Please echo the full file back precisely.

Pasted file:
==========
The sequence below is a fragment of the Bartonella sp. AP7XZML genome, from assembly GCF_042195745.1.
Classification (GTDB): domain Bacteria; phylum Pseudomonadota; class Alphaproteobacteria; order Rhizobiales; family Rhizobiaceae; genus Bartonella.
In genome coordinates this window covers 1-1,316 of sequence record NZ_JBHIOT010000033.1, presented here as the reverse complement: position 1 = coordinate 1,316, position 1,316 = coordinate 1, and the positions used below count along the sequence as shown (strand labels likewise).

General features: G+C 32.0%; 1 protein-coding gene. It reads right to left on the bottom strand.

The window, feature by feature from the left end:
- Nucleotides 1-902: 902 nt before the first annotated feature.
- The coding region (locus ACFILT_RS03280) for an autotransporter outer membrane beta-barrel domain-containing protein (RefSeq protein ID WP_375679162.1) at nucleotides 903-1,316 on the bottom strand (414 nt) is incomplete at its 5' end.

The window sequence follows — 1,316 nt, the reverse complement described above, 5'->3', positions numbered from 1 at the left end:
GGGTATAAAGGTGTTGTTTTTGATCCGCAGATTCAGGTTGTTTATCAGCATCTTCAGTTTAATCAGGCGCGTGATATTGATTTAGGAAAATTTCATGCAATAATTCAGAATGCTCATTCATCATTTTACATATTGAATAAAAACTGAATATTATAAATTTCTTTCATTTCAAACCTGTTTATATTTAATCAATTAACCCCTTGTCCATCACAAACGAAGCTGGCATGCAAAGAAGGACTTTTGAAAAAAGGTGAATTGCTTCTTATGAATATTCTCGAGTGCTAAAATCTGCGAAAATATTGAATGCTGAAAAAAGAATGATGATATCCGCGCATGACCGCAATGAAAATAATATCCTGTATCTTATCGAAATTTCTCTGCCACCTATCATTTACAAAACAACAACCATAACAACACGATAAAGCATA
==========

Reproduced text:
The sequence below is a fragment of the Bartonella sp. AP7XZML genome, from assembly GCF_042195745.1.
Classification (GTDB): domain Bacteria; phylum Pseudomonadota; class Alphaproteobacteria; order Rhizobiales; family Rhizobiaceae; genus Bartonella.
In genome coordinates this window covers 1-1,316 of sequence record NZ_JBHIOT010000033.1, presented here as the reverse complement: position 1 = coordinate 1,316, position 1,316 = coordinate 1, and the positions used below count along the sequence as shown (strand labels likewise).

General features: G+C 32.0%; 1 protein-coding gene. It reads right to left on the bottom strand.

The window, feature by feature from the left end:
- Nucleotides 1-902: 902 nt before the first annotated feature.
- The coding region (locus ACFILT_RS03280) for an autotransporter outer membrane beta-barrel domain-containing protein (RefSeq protein ID WP_375679162.1) at nucleotides 903-1,316 on the bottom strand (414 nt) is incomplete at its 5' end.

The window sequence follows — 1,316 nt, the reverse complement described above, 5'->3', positions numbered from 1 at the left end:
GGGTATAAAGGTGTTGTTTTTGATCCGCAGATTCAGGTTGTTTATCAGCATCTTCAGTTTAATCAGGCGCGTGATATTGATTTAGGAAAATTTCATGCAATAATTCAGAATGCTCATTCATCATTTTACATATTGAATAAAAACTGAATATTATAAATTTCTTTCATTTCAAACCTGTTTATATTTAATCAATTAACCCCTTGTCCATCACAAACGAAGCTGGCATGCAAAGAAGGACTTTTGAAAAAAGGTGAATTGCTTCTTATGAATATTCTCGAGTGCTAAAATCTGCGAAAATATTGAATGCTGAAAAAAGAATGATGATATCCGCGCATGACCGCAATGAAAATAATATCCTGTATCTTATCGAAATTTCTCTGCCACCTATCATTTACAAAACAACAACCATAACAACACGATAAAGCATA